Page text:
More often than not, with college being especially relevant here, adults in organisations aren’t about getting the youth out of the system, they want them in.
Director Sam Mendes’ 2008 feature film, Revolutionary Road, echoed this quite well.
Antithetically is director and co-screenwriter Oliver Stone’s 1987 feature film, Wall Street, which is all about getting out while the getting’s escapable, rather than (un-dangerously) good.
But, then again, almost everything else, including himself, tells him to stick around.
Director Oliver Stone’s 1987 Wall Street film – not to be confused with its sequel, 2010’s Wall Street: Money Never Sleeps – is a film, often rather unsubtly, about the virtues of staying and leaving; about the core desires that perpetuate rapid advancement (à la Gordon’s near-iconic ‘greed, for lack of a better word, is good’) ; about dispassion and passion (Gordon uses the former to dismantle the companies he owns whilst having the latter for money); and about how young people seek advancement on their own terms (à la Bud’s argument with his father over his stockbroking, so ‘one day you’re gonna be proud of me, you’ll see’).
Let’s get right into the trademark-hunting, courtesy of Deborah Allison at SensesOfCinema, Steven Hyden of Uproxx and our own observations.
That said and momentarily ‘done’, 1987’s Wall Street did, in fact, see Charlie Sheen’s Bud Fox aspire to greater prosperity from some degree of material poverty (from wanting ‘to be on the other end of that (sales call) phone’) to ‘there’s no nobility in poverty anymore‘ and eventually ‘I’ll always just be Bud Fox’).
Michael Douglas’ Gordon Gekko’s corporate raiding and insider trading is influenced by the likes of Ivan Boesky, an insider trader and arbitrageur, involved with the Leveraged Buyout (LBO) craze of the early- to mid-1980s.
He also informed on fellow insider-traders for a reduced prison sentence. and was known for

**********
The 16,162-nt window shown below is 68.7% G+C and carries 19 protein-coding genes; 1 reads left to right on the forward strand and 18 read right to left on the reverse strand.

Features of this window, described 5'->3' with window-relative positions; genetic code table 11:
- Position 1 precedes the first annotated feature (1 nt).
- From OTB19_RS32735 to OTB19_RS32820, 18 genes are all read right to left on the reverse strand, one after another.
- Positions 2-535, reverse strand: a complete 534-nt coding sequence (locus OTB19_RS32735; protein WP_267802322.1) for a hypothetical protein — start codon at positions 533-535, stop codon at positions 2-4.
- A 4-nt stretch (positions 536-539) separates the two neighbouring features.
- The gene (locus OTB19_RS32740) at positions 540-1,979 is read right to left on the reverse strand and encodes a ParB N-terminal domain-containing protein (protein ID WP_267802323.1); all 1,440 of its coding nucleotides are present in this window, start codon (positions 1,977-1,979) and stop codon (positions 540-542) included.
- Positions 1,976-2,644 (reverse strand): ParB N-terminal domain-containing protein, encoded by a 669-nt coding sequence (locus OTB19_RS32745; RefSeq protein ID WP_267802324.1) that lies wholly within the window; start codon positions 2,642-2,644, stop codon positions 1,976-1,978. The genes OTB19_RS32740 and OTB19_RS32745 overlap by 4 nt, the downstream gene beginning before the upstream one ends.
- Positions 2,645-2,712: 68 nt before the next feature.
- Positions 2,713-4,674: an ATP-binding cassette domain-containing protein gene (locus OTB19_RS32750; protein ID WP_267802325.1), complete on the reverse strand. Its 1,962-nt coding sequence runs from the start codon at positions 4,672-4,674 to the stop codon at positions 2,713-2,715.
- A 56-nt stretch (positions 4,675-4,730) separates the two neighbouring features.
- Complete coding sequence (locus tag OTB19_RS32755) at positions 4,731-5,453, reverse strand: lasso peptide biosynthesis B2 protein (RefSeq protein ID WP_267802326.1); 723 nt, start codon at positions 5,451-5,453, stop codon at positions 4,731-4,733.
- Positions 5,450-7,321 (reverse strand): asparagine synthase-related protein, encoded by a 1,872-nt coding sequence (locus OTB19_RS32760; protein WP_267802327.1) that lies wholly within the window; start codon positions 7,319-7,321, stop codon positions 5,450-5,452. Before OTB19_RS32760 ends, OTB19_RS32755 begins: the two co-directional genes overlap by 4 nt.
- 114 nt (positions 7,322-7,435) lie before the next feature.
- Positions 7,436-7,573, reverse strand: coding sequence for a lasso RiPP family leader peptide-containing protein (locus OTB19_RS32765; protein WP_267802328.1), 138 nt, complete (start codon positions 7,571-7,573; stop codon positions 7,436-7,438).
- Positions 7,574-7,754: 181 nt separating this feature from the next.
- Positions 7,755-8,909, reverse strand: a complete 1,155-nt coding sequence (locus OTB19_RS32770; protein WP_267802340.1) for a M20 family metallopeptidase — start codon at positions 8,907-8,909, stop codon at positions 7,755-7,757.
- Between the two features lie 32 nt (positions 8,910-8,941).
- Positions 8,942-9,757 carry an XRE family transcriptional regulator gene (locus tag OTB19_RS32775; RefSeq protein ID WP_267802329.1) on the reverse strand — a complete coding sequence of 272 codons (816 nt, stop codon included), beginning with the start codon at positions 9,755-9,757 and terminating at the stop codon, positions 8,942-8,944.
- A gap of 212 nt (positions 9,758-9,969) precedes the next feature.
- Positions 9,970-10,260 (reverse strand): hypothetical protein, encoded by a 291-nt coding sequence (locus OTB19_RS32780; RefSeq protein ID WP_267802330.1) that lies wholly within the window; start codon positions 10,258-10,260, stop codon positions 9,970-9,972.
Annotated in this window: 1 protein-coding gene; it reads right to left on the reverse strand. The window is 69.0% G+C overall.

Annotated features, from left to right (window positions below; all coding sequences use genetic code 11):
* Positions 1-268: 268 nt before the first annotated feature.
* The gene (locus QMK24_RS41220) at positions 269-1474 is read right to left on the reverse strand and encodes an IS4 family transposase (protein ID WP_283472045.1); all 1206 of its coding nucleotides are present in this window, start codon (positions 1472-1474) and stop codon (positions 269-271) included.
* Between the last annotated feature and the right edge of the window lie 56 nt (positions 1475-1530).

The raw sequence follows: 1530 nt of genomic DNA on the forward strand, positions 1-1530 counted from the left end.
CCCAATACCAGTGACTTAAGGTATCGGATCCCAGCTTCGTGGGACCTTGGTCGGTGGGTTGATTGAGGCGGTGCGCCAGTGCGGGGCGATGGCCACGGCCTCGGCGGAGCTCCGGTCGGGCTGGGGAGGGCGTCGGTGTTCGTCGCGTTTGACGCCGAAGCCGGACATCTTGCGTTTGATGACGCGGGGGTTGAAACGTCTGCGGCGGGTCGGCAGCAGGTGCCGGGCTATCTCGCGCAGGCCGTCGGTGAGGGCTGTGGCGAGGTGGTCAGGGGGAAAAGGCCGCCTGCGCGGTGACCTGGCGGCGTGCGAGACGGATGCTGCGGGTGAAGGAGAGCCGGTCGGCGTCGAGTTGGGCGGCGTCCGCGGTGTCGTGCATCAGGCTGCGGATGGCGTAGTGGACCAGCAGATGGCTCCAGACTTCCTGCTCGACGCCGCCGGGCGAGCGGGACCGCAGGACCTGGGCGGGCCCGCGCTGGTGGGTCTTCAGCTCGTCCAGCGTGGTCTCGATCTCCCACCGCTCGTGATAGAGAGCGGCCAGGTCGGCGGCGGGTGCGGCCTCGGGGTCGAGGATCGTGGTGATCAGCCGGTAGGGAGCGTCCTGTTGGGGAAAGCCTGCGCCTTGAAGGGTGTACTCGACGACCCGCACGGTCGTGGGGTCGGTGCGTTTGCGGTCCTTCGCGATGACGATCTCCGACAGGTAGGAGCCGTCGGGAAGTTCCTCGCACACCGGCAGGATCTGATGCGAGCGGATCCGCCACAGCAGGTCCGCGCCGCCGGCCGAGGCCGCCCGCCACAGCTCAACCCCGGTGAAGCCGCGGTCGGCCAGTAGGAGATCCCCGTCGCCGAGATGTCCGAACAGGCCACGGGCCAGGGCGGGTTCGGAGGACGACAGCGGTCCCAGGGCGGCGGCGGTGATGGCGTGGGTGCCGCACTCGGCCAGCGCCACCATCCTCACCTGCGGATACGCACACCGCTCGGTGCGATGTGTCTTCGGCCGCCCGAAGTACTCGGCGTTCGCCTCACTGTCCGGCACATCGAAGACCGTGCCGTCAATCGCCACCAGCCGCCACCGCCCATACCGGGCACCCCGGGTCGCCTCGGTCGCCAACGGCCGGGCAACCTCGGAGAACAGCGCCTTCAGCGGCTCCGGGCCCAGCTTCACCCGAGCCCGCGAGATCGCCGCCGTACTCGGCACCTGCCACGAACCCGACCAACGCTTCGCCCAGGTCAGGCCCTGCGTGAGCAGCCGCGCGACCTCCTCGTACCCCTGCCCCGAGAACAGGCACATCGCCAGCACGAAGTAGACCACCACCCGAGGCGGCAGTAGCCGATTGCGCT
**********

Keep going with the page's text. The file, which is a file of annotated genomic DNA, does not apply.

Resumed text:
He was also known for this at a University of California, Berkeley commencement speech: ‘Greed is all right, by the way. I want you to know that. I think greed is healthy. You can be greedy and still feel good about yourself.’
The film’s two hours and sixteen minutes feel like anything but and clip by in a mixture of montages and documentary-meets-helicopter photography cinematography that makes the film feel as much about the environment that surrounds the likes of Bud Fox and Gordon Gekko as themselves.
Oliver Stone himself appears in the film – much like in 1986’s Platoon or 2010’s Wall Street: Money Never Sleeps – just as Bud Fox commences the Teldar Paper trade on Gekko’s behalf.
That being said, the screenplay, courtesy of co-screenwriters Stanley Weiser and Oliver Stone, is similar to 1986’s Platoon in that the protagonist is between two pillars of, simplistically seen, good and evil in Hal Holbrook’s Lou Mannheim and Michael Douglas’s Gordon Gekko.
Also like 1986’s Platoon, there is the idea that people, especially those that act as protagonists, aren’t wholly white or black but flit between, and are composed of the two, as seen with Bud’s flirtation with Mannheim’s philosophies and Gekko’s before acting on the intent of the former with the methodologies of the latter to save Blue Star Airlines.
All that being said, the plot, as subjectively seen, is established early on via Bud’s ‘to be on the other end of the phone’ scene and accelerated by his visit to Gekko’s office not long after. That being said, the plot’s end is the film’s end with little in the way of the subjectively seen epilogue to speak of.
Reverting to 1987’s Wall Street‘s core acting duo, Charlie Sheen’s Bud Fox and Michael Douglas’s Gordon Gekko are the consistently hungry-but-morally-challenged stockbroker and the unflaggingly-ruthless corporate raider.
That being said, Bud’s turn near film’s end, coming after his father’s heart attack is executed believably enough given Gordon’s prior, but unspecifically directed, rant against the educated but unhungry which Bud teeters on the edge of.